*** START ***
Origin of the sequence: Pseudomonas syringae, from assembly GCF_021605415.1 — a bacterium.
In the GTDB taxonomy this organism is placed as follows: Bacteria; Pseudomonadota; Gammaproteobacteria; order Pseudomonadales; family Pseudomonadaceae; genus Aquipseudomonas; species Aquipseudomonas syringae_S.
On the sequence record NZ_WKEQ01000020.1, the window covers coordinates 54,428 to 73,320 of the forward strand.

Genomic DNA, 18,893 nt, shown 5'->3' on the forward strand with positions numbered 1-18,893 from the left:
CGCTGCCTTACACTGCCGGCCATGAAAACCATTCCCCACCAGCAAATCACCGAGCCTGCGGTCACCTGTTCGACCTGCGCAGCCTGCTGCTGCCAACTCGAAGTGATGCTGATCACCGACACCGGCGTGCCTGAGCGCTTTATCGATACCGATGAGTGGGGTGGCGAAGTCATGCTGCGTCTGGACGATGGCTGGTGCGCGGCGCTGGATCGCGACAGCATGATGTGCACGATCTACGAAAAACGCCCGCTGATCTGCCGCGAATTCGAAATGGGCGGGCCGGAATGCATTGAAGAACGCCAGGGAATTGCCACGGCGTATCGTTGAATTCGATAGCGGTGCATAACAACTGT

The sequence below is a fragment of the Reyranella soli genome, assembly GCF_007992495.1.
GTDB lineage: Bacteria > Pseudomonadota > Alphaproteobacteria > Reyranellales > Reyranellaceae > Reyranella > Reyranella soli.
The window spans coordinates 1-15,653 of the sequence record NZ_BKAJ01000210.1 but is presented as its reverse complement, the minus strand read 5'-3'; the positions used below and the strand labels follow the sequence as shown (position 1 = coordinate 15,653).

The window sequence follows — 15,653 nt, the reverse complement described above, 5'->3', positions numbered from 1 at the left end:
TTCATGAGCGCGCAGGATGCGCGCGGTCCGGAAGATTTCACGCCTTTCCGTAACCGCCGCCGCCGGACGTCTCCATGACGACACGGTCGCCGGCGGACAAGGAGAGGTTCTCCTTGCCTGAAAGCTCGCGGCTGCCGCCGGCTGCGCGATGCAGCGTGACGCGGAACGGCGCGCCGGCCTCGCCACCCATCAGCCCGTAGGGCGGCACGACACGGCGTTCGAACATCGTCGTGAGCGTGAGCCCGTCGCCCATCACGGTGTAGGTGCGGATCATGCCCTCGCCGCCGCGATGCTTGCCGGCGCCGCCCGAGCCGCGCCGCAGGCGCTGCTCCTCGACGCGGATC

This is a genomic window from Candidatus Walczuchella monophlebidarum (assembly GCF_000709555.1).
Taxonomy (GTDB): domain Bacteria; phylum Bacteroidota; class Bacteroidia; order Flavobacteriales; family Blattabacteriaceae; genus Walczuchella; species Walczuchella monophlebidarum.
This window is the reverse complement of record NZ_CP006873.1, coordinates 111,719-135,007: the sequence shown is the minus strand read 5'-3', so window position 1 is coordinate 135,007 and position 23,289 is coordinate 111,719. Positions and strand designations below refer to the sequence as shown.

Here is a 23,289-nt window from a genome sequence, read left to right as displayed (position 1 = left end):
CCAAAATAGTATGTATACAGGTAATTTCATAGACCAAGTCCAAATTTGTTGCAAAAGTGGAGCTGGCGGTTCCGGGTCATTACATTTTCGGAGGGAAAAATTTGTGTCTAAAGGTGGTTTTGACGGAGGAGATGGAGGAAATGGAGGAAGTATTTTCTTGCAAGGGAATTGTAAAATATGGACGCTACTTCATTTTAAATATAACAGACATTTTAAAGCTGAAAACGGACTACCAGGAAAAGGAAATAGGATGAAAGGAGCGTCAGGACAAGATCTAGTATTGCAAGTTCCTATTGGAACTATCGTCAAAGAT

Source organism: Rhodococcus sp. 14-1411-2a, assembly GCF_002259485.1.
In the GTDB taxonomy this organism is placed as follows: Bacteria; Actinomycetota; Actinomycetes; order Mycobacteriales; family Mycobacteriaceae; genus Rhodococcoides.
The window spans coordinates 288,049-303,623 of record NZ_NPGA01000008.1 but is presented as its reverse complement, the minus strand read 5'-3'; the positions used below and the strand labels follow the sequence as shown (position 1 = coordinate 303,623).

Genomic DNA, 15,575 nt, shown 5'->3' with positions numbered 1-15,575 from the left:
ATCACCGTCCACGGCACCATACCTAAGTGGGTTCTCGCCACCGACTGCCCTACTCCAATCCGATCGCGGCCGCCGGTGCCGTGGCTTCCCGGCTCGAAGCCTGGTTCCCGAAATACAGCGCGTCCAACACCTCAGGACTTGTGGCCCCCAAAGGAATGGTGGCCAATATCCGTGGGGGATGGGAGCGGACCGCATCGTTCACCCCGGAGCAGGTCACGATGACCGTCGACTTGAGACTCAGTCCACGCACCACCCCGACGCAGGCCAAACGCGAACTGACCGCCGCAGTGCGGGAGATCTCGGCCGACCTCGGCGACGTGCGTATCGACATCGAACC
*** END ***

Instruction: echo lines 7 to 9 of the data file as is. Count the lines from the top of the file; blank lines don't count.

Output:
GTDB lineage: Bacteria > Pseudomonadota > Alphaproteobacteria > Reyranellales > Reyranellaceae > Reyranella > Reyranella soli.
The window spans coordinates 1-15,653 of the sequence record NZ_BKAJ01000210.1 but is presented as its reverse complement, the minus strand read 5'-3'; the positions used below and the strand labels follow the sequence as shown (position 1 = coordinate 15,653).

The window sequence follows — 15,653 nt, the reverse complement described above, 5'->3', positions numbered from 1 at the left end: